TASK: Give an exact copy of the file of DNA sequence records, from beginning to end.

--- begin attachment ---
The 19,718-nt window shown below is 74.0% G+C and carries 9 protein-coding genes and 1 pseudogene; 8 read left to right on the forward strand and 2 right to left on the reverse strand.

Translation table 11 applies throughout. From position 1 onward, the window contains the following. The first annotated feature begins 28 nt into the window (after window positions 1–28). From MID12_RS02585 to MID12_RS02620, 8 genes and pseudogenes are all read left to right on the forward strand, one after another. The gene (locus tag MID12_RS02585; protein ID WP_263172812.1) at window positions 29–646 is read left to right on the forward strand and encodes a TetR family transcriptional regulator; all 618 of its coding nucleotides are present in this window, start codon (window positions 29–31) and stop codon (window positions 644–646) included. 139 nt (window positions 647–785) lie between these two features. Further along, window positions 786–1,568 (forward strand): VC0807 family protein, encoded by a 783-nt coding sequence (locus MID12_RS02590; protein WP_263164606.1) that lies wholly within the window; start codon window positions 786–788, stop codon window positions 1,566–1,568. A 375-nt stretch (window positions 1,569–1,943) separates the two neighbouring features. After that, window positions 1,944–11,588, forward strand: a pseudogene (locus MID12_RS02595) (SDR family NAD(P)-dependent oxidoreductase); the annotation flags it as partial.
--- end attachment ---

The 19,718-nt window shown below is 74.0% G+C and carries 9 protein-coding genes and 1 pseudogene; 8 read left to right on the forward strand and 2 right to left on the reverse strand.

Translation table 11 applies throughout. From position 1 onward, the window contains the following. The first annotated feature begins 28 nt into the window (after window positions 1–28). From MID12_RS02585 to MID12_RS02620, 8 genes and pseudogenes are all read left to right on the forward strand, one after another. The gene (locus tag MID12_RS02585; protein ID WP_263172812.1) at window positions 29–646 is read left to right on the forward strand and encodes a TetR family transcriptional regulator; all 618 of its coding nucleotides are present in this window, start codon (window positions 29–31) and stop codon (window positions 644–646) included. 139 nt (window positions 647–785) lie between these two features. Further along, window positions 786–1,568 (forward strand): VC0807 family protein, encoded by a 783-nt coding sequence (locus MID12_RS02590; protein WP_263164606.1) that lies wholly within the window; start codon window positions 786–788, stop codon window positions 1,566–1,568. A 375-nt stretch (window positions 1,569–1,943) separates the two neighbouring features. After that, window positions 1,944–11,588, forward strand: a pseudogene (locus MID12_RS02595) (SDR family NAD(P)-dependent oxidoreductase); the annotation flags it as partial.